Our award-winning reporting has moved

Context provides news and analysis on three of the world’s most critical issues:

climate change, the impact of technology on society, and inclusive economies.

EXCLUSIVE-POLL: Latin American cities have most dangerous transport for women, NYC best

by Crina Boros | https://twitter.com/CrinaBoros | Thomson Reuters Foundation
Wednesday, 29 October 2014 00:00 GMT

Passengers wait for a Transmilenio system bus during rush hour in Bogota, October 9, 2014. A Thomson Reuters Foundation survey of 15 of the world's largest capitals and New York found Bogota in Colombia ranked as having the most unsafe public transport, with women scared to travel after dark, followed by Mexico City, Lima, then Delhi. Picture taken October 9, 2014. To match Thomson Reuters Foundation story WOMEN/POLL REUTERS/John Vizcaino

Image Caption and Rights Information

Colombia's capital Bogota ranks as having the most dangerous transport for women

* Bogota ranked as having most dangerous transport for women

* Experts say safe transport critical for women to work, study

* Opinion divided on effectiveness of women-only transport

By Crina Boros

LONDON, Oct 29 (Thomson Reuters Foundation) - Latin American cities have the most dangerous transport systems for women with about six in every 10 women physically harassed, while New York City is safest, according to a Thomson Reuters Foundation survey of some of the world's largest cities.

The poll of 15 of the world's largest capitals and New York, the most populous U.S. city, found Bogota in Colombia ranked as having the most unsafe public transport, with women scared to travel after dark, followed by Mexico City, Lima, then Delhi.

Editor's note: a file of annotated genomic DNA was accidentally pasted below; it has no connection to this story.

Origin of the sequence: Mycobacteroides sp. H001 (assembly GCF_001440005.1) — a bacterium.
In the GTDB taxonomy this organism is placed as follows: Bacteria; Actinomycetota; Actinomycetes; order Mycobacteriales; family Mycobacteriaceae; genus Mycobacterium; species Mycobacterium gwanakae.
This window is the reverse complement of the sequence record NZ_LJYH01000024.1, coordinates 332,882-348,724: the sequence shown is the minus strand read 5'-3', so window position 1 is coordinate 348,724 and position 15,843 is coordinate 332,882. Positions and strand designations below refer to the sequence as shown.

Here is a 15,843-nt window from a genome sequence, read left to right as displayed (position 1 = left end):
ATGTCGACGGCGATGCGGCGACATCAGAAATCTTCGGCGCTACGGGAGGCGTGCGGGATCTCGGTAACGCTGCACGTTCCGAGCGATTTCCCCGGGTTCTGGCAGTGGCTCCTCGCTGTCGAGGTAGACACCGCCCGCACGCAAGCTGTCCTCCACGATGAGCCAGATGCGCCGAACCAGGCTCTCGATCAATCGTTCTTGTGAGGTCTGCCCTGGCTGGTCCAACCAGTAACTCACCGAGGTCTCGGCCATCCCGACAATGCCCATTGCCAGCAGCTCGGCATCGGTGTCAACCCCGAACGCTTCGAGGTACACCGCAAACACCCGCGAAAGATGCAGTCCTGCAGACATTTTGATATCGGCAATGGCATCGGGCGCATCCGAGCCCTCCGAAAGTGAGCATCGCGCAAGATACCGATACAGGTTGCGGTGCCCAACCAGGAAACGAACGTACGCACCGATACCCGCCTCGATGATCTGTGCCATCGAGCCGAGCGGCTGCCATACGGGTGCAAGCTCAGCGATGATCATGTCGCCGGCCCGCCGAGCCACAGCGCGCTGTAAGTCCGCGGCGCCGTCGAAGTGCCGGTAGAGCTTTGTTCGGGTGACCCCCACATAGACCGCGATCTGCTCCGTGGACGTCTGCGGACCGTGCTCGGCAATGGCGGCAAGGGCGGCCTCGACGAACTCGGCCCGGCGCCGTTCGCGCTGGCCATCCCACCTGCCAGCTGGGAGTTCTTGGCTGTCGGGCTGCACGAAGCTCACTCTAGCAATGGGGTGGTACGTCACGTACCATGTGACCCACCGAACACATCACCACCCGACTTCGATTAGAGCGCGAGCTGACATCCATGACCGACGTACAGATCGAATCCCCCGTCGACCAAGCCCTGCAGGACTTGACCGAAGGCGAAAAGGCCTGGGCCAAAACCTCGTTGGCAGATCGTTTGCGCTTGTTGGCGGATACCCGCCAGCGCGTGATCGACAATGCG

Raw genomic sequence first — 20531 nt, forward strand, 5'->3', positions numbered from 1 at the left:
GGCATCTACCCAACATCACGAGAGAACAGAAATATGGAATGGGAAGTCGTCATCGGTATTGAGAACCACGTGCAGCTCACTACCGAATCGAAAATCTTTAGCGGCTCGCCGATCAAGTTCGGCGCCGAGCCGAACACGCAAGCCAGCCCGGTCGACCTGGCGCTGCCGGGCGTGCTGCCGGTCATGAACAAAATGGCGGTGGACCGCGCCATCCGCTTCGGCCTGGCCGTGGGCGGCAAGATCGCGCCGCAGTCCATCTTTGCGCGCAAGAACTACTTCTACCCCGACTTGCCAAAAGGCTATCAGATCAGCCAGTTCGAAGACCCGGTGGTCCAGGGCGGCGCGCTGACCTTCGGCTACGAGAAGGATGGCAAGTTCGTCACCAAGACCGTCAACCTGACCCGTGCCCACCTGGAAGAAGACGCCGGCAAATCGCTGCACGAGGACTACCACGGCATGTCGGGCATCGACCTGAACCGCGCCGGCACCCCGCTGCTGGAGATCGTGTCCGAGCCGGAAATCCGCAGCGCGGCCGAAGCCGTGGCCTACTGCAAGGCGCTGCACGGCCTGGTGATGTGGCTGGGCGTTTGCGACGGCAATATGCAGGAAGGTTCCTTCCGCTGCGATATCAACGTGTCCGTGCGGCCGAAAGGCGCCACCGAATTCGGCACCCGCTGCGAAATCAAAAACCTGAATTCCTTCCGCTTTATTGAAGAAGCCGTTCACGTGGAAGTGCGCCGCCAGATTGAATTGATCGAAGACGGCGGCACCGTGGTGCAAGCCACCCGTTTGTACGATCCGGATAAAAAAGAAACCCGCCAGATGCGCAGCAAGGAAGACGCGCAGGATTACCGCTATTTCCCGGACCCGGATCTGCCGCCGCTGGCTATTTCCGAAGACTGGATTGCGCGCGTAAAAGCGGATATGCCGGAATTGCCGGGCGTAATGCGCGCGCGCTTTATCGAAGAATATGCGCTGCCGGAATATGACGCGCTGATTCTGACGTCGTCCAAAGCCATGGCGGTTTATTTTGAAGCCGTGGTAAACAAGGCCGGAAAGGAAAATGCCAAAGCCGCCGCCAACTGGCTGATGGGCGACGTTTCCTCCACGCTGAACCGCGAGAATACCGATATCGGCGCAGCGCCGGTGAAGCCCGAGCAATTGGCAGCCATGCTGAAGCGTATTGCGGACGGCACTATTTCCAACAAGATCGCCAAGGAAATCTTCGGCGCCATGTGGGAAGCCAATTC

The survey of more than 6,550 women and gender experts ranked Moscow as the worst European capital, coming ninth in the list, with women lacking confidence that authorities would investigate reports of abuse. Paris came 11th due to little confidence that other passengers would help a woman in trouble.

New York was rated the best of the 16 cities by women and experts asked their views on women's safety on trains and buses in their cities, followed by Tokyo, the world's largest capital with 38 million people, then Beijing and London.

The survey, conducted online by pollster YouGov and with the Thomson Reuters Foundation's own investigation with specialists in each city, was released on Wednesday as studies repeatedly show a link between safe transport and women's economic empowerment and ability to work and study.

Mary Crass, head of policy at the International Transport Forum, an OECD think-tank, said it was worrying that women were scared to use public transport in some major cities and the poll highlighted the need for more action.

"When there is not frequent, reliable, accessible transport, this can affect women and anyone's ability to access opportunity and notably employment in urban areas, which can make a big difference for women in particular," she told the Thomson Reuters Foundation.

"(Women) tend to be more reliant on public transport ... particularly in low income or middle-income countries, in emerging economies."


The survey, conducted as a rising number of cities ramp up efforts to tackle sexual harassment on public transport, asked women as well as gender and city planning experts from 15 of the United Nations list of 20 largest capitals six questions about their perception of safety on public transport.

Polling could not be conducted in five of the largest capitals - Cairo, Dhaka, Kinshasa, Tehran and Baghdad - due to conflict or YouGov and its polling partners being unable to guarantee the necessary online sample of women.

But 10 experts in Cairo, the world's fifth largest capital, questioned by the Thomson Reuters Foundation gave ratings for their transport system which would have put the Egyptian capital among the five worst cities in the survey.

After the Latin American cities and Delhi, the fifth worst in the list was Jakarta, followed by Buenos Aires, Kuala Lumpur, Bangkok, Moscow, Manila, Paris and Seoul.

The six questions focused on overall perception about safety on public transport, whether it was safe after dark, how at risk women were of verbal or physical abuse, and confidence in the authorities dealing with reports of abuse or public help.